A ‘CFA’ is a Conditional Fee Agreement – in plain English it is a type of insurance that will ensure you do not receive a bill for the time and effort expended by your legal team – even if you lose the case. In other words, you can mount a legal challenge at no risk to yourself. If you win, you get your ‘compo’ and your legal team gets paid by the person you sued; if you lose you don’t have to pay your legal team. If you lose the case, there are some expenses – such as the cost of a medical examination to determine the extent of your ‘injuries’ – which the solicitor may have paid on your behalf, which you could be liable for.
This is where something called an ‘ATE’ (After The Event insurance) comes in. The ATE pays those costs – and heaven forbid, you might have been landed with your opponents legal costs if the court so decided. Between the CFA and the ATE, they ensure that even if you are penniless, that is no reason not to have first class lawyers mounting the best possible case on your behalf – at no risk whatsoever to yourself.
There have been some changes to this system since April of this year. If you win the case, prior to April 2013, the person you sued had to pay a ‘success fee‘ to your legal team – sometimes as much as double their normal fees! Lawyers, not surprisingly, chose not to take on cases they thought might lose – they have mortgages and school fees to pay like everybody else, but assuming that you won – or the case was settled out of court, as it is with 90% of personal injury cases, they could look forward to a bonanza pay-day. For claimants it was a case of ‘we’ve got nothing to lose either way’. For the person you were suing, it was a case of ‘is it worth fighting this case in court, because the legal fees could dwarf our loss’. As a result of the Jackson Review one important change is that YOU now have to pay the success fee out of your ‘compo’. A small gesture towards the invidious position the person you sued finds themselves in if they wish to contest the claim.
From 1 April new rules on conditional fee agreements (CFAs) come into force. Clients who enter into a CFA on or after 1 April will have to pay the success fee and any after-the-event (ATE) premium from their damages.
These changes have been brought about by sections 44 and 46 of the Legal Aid, Sentencing and Punishment of Offenders Act 2012 and the Conditional Fee Agreements Order 2013.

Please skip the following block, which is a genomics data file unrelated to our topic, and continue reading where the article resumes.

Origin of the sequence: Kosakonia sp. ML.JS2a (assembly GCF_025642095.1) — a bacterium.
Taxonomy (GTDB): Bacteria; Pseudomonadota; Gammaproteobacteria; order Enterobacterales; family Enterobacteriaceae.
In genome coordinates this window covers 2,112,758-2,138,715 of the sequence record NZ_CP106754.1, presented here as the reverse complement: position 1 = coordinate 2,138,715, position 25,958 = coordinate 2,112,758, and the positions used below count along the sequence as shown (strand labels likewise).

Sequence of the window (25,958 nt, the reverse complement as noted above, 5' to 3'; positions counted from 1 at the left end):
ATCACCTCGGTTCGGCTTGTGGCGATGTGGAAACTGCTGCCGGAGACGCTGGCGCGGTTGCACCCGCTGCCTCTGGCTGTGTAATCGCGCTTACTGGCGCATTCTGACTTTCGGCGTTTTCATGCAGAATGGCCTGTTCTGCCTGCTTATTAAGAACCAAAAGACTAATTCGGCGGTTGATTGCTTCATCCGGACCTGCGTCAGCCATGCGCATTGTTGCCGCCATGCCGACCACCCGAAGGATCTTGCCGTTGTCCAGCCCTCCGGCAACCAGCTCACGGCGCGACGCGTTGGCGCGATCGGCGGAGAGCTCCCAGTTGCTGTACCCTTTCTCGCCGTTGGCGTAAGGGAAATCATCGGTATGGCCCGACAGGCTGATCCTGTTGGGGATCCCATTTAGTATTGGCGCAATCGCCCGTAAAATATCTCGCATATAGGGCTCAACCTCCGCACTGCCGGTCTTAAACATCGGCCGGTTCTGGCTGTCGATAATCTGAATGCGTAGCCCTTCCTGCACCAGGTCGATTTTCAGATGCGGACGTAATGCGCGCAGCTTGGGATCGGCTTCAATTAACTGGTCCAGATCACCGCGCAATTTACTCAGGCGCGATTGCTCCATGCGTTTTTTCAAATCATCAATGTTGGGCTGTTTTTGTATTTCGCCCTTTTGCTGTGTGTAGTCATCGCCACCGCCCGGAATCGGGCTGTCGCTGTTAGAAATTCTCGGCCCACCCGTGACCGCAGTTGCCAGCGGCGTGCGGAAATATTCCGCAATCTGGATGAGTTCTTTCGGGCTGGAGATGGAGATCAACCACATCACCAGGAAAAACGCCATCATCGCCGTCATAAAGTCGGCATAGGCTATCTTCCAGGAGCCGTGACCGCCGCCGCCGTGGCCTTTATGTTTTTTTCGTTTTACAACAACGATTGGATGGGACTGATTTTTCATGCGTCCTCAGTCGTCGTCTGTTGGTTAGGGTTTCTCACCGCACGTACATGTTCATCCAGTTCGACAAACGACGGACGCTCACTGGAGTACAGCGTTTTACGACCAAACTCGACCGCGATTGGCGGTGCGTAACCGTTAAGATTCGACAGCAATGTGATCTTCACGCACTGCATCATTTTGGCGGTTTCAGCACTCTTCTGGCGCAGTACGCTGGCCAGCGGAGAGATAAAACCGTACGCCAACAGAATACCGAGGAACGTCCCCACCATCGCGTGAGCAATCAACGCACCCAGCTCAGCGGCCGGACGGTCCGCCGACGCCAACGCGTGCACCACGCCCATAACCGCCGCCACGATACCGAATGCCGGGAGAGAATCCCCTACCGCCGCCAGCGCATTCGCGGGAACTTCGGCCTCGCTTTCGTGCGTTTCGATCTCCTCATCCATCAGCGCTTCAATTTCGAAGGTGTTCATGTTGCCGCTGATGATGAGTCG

Not that this matters in the slightest to the claims I am about to discuss, because fortuitously for everyone except the person being sued – all these claims were commenced prior to April 2013, and so escape the new regulations.
Since it is the all important ‘Duncroft’ allegations – more properly the 2007 ’Operation Ornament‘ allegations – which ARE all important, for had ‘Operation Ornament’ not existed there would have been NO ‘Savile effect’, no turmoil with heads rolling at the BBC, and no multi billion pound compensation claims preventing the charities involved from receiving the money that Savile had left to them, there are one or two important facts to be spelt out to those who may have overlooked them, before you read on…
The ‘child protection industry’ has spent untold millions convincing all of us that ‘child abuse victims’ are always to be believed and are all ’innocent of blame’ young children, preferably in winsome too long nightdresses clutching teddy bears. ‘Tis true, all child abuse victims ARE all innocent of blame. However, child abuse ‘claimants’ are not necessarily in the same category despite ‘Operation Yewtree’s‘ best endeavours to persuade us all that claimants and victims are one and the same thing. They are NOT.
One of the criticisms levelled at my continuing desire to get to the bottom of the Duncroft allegations is ‘but you weren’t there then, you don’t know what these poor girls had to put up with’. Not precisely true. I WAS there during the period covered by the first public Duncroft allegation, Bebe Robert’s fantasy story of Savile roaming round the very dormitory I was sleeping in, when I was sleeping there, terrorising innocent young girls. To say I was incredulous would be to put it mildly. Bebe Robert’s was promptly dumped by the little group of girls pushing their tale of rampant paedophilia by Savile in the 1960s. She was ‘misguided’, she was ‘only trying to help them obtain justice’. But the rest of them were absolutely telling the truth of what had occurred in the 1970s they said – and I wasn’t there then…
So what had changed in the 1970s? NOT the staff, that was for sure. The same people were still living cheek by jowl with a group of truculent teenage girls, still dedicating their lives to helping them sort out their lives. The buildings had barely changed, other than a spanking new education block. Two things had changed though. First, the school-leaving age had been raised to 16.